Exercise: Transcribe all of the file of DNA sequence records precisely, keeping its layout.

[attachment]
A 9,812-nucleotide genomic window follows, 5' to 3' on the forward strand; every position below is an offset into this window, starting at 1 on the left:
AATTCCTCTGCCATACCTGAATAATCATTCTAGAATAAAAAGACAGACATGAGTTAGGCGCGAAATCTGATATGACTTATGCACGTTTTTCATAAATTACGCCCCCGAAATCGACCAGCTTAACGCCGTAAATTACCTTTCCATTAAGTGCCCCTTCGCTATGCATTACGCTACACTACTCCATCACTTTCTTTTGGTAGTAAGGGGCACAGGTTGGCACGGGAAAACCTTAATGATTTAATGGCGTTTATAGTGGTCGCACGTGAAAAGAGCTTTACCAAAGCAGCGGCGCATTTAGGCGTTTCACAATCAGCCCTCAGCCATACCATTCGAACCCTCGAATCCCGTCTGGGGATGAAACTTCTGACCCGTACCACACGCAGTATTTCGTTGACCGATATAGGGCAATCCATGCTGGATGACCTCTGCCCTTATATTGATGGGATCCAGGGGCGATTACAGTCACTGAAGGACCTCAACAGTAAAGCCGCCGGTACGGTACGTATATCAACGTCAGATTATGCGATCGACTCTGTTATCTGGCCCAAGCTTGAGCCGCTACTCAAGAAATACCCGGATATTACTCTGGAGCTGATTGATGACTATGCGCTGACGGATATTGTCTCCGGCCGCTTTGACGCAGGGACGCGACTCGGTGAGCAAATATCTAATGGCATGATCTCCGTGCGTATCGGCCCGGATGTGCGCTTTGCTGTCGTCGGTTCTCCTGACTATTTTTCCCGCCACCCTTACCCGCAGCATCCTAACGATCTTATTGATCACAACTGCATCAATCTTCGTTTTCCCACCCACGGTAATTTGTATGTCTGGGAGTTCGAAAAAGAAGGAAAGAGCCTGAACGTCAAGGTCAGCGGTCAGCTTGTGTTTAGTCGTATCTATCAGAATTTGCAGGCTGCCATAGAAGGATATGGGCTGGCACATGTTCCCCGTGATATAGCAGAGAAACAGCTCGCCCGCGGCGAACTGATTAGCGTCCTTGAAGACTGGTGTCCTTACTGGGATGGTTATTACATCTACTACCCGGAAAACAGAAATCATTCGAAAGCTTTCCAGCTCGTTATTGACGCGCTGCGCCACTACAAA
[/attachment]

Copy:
A 9,812-nucleotide genomic window follows, 5' to 3' on the forward strand; every position below is an offset into this window, starting at 1 on the left:
AATTCCTCTGCCATACCTGAATAATCATTCTAGAATAAAAAGACAGACATGAGTTAGGCGCGAAATCTGATATGACTTATGCACGTTTTTCATAAATTACGCCCCCGAAATCGACCAGCTTAACGCCGTAAATTACCTTTCCATTAAGTGCCCCTTCGCTATGCATTACGCTACACTACTCCATCACTTTCTTTTGGTAGTAAGGGGCACAGGTTGGCACGGGAAAACCTTAATGATTTAATGGCGTTTATAGTGGTCGCACGTGAAAAGAGCTTTACCAAAGCAGCGGCGCATTTAGGCGTTTCACAATCAGCCCTCAGCCATACCATTCGAACCCTCGAATCCCGTCTGGGGATGAAACTTCTGACCCGTACCACACGCAGTATTTCGTTGACCGATATAGGGCAATCCATGCTGGATGACCTCTGCCCTTATATTGATGGGATCCAGGGGCGATTACAGTCACTGAAGGACCTCAACAGTAAAGCCGCCGGTACGGTACGTATATCAACGTCAGATTATGCGATCGACTCTGTTATCTGGCCCAAGCTTGAGCCGCTACTCAAGAAATACCCGGATATTACTCTGGAGCTGATTGATGACTATGCGCTGACGGATATTGTCTCCGGCCGCTTTGACGCAGGGACGCGACTCGGTGAGCAAATATCTAATGGCATGATCTCCGTGCGTATCGGCCCGGATGTGCGCTTTGCTGTCGTCGGTTCTCCTGACTATTTTTCCCGCCACCCTTACCCGCAGCATCCTAACGATCTTATTGATCACAACTGCATCAATCTTCGTTTTCCCACCCACGGTAATTTGTATGTCTGGGAGTTCGAAAAAGAAGGAAAGAGCCTGAACGTCAAGGTCAGCGGTCAGCTTGTGTTTAGTCGTATCTATCAGAATTTGCAGGCTGCCATAGAAGGATATGGGCTGGCACATGTTCCCCGTGATATAGCAGAGAAACAGCTCGCCCGCGGCGAACTGATTAGCGTCCTTGAAGACTGGTGTCCTTACTGGGATGGTTATTACATCTACTACCCGGAAAACAGAAATCATTCGAAAGCTTTCCAGCTCGTTATTGACGCGCTGCGCCACTACAAA